Liquid loading in horizontal gas wells impairs gas production and if not diagnosed in a timely manner can kill the well. Liquid loading occurs when the gas production rate declines and gas velocity drops below the critical velocity required to carry liquid to surface. Different models used in conventional reservoirs such as droplet, film or transient multiphase flow models are also applied with modifications in unconventional gas reservoirs. However, none of these models show great success when applied to inclined and horizontal wells in shale gas reservoirs. This is due to the fact that these models are developed for vertical wells and cannot identify the right multiphase flow regime in inclined and horizontal sections of the well. It is also extremely hard defining the right liquid droplet size and shape or liquid film thickness as well trajectory changes. Furthermore, these models cannot accurately predict the transient between annular and slug flow regimes in horizontal wells. As more wells are produced in shale gas reservoirs, a great amount of information from production control and monitoring becomes available which can be used to build a data-based smart model for real time diagnostics of liquid loading in new wells. In this new approach, data (pressure, completion, and productions) from many wells which have experienced or not experienced liquid loading problems in the same area will be the basis for developing the smart model.

What is being proposed here is a unique approach that includes developing a data-based technology for the training of neural networks that can be used as a smart model in real time to identify the start of liquid loading in unconventional gas wells. This innovative technique incorporates a unique fuzzy pattern recognition algorithm and unsupervised analysis technique to identify the most influential parameters impacting liquid loading in unconventional gas wells. The main objective for this manuscript is to develop a smart model that can predict the dynamics of liquid-gas interface and identify the start of liquid loading. Finally, the minimum gas velocity/rate to avoid the liquid loading can be determined.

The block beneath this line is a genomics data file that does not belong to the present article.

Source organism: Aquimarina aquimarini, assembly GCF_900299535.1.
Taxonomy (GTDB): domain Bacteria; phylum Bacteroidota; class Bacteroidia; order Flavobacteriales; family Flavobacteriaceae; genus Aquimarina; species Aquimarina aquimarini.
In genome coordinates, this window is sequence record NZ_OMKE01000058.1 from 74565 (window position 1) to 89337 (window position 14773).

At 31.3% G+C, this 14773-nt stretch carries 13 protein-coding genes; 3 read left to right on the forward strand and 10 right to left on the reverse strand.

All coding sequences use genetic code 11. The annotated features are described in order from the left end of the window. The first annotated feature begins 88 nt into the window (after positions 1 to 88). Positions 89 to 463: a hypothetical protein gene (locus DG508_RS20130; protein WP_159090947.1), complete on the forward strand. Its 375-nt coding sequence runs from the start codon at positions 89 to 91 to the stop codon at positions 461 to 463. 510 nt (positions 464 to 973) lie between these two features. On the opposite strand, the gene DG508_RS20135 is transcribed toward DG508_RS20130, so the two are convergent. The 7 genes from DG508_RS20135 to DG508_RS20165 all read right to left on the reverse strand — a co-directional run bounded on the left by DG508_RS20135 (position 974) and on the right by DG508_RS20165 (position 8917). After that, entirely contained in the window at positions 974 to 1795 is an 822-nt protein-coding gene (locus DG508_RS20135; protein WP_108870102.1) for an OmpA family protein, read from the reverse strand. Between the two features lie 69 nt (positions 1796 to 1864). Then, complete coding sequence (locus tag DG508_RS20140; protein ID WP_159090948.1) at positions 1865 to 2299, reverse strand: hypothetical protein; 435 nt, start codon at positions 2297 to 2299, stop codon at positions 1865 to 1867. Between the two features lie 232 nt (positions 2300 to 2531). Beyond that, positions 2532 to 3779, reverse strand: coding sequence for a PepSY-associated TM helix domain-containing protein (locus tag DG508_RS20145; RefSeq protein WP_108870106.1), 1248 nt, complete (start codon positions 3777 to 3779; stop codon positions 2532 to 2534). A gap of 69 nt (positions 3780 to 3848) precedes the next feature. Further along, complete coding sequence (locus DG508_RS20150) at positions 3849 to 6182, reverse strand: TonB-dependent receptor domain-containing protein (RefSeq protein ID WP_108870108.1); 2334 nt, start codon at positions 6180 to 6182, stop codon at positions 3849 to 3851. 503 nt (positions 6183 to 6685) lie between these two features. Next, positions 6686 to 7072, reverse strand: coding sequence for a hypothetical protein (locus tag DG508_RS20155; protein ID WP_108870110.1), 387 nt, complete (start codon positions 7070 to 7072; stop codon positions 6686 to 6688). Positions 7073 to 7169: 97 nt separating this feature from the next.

For this study, a Marcellus Shale reservoir is selected. Production and completions history of 160 wells are collected. First the study is performed on a single well where 70 percent of the information is used for neural network training purposes, 15% for calibration, and 15% for validation of the model. The results show that the smart model is able to precisely predict the start of the liquid loading in the well and raise a warning flag when the possibility of liquid loading is high. Next, series of wells in the region is picked and smart model is built based on the 70% training, 15% calibration, and 15% validation. This model is then used to predict the liquid loading in a different well in the same region as a completely blind well. The results show high accuracy and reliability in predicting the start of liquid loading. To overcome the implicit dependency of the model to Turner et al. critical velocity criteria during the training, unsupervised learning algorithm is used to predict the loading and unloading status of the wells. The technique showed great success in predicting the well status and confirmed with field observations.

The new smart model developed for Marcellus Shale shows great promise that this approach can be applied in other areas where limited history of production and liquid loading exists.

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